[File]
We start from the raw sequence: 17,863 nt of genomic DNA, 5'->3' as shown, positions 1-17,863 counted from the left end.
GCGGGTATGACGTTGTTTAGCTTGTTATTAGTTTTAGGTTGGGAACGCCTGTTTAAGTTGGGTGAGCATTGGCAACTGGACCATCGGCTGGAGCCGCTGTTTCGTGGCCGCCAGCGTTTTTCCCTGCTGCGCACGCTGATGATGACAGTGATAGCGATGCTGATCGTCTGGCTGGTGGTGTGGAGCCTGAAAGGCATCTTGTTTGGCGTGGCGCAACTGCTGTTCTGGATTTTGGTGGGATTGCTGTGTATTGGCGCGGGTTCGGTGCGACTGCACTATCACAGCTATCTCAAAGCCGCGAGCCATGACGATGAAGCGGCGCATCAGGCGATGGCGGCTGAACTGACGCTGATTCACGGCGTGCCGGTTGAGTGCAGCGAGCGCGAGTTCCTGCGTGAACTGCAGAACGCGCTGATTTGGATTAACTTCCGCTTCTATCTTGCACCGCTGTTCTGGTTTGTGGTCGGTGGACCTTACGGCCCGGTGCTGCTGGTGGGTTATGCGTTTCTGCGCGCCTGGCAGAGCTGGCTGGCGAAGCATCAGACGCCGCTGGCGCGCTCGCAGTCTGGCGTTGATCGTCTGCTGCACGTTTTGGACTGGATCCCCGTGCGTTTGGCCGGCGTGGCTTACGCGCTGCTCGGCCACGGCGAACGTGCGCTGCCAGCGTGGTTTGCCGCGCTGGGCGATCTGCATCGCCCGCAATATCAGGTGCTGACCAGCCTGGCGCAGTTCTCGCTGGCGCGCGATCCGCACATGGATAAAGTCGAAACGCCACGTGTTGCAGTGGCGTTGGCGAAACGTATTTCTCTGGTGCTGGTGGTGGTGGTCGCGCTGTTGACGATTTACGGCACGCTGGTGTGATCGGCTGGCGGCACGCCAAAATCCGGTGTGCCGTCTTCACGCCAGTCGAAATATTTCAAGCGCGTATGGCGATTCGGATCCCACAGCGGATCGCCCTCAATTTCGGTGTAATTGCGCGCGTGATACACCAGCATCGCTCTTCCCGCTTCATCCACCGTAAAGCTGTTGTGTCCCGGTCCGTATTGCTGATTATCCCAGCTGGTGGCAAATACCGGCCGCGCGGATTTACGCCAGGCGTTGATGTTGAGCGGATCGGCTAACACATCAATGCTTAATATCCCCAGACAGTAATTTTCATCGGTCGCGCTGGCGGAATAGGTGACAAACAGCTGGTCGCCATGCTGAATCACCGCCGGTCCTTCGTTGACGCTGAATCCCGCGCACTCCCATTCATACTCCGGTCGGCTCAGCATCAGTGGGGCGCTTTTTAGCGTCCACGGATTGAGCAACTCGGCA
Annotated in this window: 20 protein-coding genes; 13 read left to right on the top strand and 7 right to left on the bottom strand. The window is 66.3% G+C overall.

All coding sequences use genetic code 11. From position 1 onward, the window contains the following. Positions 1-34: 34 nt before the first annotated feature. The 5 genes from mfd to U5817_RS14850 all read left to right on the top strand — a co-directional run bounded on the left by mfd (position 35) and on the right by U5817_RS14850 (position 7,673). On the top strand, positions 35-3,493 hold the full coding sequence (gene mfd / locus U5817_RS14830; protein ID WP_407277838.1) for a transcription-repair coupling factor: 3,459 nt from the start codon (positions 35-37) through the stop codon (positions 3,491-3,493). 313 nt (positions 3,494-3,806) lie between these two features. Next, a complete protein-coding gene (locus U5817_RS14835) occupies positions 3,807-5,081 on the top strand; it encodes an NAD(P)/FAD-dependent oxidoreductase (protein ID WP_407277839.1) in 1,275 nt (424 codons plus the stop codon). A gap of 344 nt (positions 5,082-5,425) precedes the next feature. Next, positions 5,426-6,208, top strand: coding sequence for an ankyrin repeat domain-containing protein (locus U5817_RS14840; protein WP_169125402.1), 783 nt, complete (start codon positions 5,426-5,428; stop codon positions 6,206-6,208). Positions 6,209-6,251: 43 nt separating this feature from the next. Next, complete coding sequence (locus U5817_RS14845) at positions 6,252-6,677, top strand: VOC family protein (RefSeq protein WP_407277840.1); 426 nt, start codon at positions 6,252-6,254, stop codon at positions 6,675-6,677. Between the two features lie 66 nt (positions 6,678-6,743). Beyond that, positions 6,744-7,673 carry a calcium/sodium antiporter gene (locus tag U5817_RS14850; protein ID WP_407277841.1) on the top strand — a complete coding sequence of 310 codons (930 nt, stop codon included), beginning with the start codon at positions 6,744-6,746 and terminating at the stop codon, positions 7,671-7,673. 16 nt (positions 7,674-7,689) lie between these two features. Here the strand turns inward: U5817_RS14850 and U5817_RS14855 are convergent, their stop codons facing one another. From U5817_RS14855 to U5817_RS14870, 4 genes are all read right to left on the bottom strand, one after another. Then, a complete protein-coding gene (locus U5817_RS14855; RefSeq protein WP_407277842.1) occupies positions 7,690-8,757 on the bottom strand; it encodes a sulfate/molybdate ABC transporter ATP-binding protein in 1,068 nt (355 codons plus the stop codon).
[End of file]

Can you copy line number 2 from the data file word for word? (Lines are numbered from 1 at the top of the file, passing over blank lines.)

GCGGGTATGACGTTGTTTAGCTTGTTATTAGTTTTAGGTTGGGAACGCCTGTTTAAGTTGGGTGAGCATTGGCAACTGGACCATCGGCTGGAGCCGCTGTTTCGTGGCCGCCAGCGTTTTTCCCTGCTGCGCACGCTGATGATGACAGTGATAGCGATGCTGATCGTCTGGCTGGTGGTGTGGAGCCTGAAAGGCATCTTGTTTGGCGTGGCGCAACTGCTGTTCTGGATTTTGGTGGGATTGCTGTGTATTGGCGCGGGTTCGGTGCGACTGCACTATCACAGCTATCTCAAAGCCGCGAGCCATGACGATGAAGCGGCGCATCAGGCGATGGCGGCTGAACTGACGCTGATTCACGGCGTGCCGGTTGAGTGCAGCGAGCGCGAGTTCCTGCGTGAACTGCAGAACGCGCTGATTTGGATTAACTTCCGCTTCTATCTTGCACCGCTGTTCTGGTTTGTGGTCGGTGGACCTTACGGCCCGGTGCTGCTGGTGGGTTATGCGTTTCTGCGCGCCTGGCAGAGCTGGCTGGCGAAGCATCAGACGCCGCTGGCGCGCTCGCAGTCTGGCGTTGATCGTCTGCTGCACGTTTTGGACTGGATCCCCGTGCGTTTGGCCGGCGTGGCTTACGCGCTGCTCGGCCACGGCGAACGTGCGCTGCCAGCGTGGTTTGCCGCGCTGGGCGATCTGCATCGCCCGCAATATCAGGTGCTGACCAGCCTGGCGCAGTTCTCGCTGGCGCGCGATCCGCACATGGATAAAGTCGAAACGCCACGTGTTGCAGTGGCGTTGGCGAAACGTATTTCTCTGGTGCTGGTGGTGGTGGTCGCGCTGTTGACGATTTACGGCACGCTGGTGTGATCGGCTGGCGGCACGCCAAAATCCGGTGTGCCGTCTTCACGCCAGTCGAAATATTTCAAGCGCGTATGGCGATTCGGATCCCACAGCGGATCGCCCTCAATTTCGGTGTAATTGCGCGCGTGATACACCAGCATCGCTCTTCCCGCTTCATCCACCGTAAAGCTGTTGTGTCCCGGTCCGTATTGCTGATTATCCCAGCTGGTGGCAAATACCGGCCGCGCGGATTTACGCCAGGCGTTGATGTTGAGCGGATCGGCTAACACATCAATGCTTAATATCCCCAGACAGTAATTTTCATCGGTCGCGCTGGCGGAATAGGTGACAAACAGCTGGTCGCCATGCTGAATCACCGCCGGTCCTTCGTTGACGCTGAATCCCGCGCACTCCCATTCATACTCCGGTCGGCTCAGCATCAGTGGGGCGCTTTTTAGCGTCCACGGATTGAGCAACTCGGCA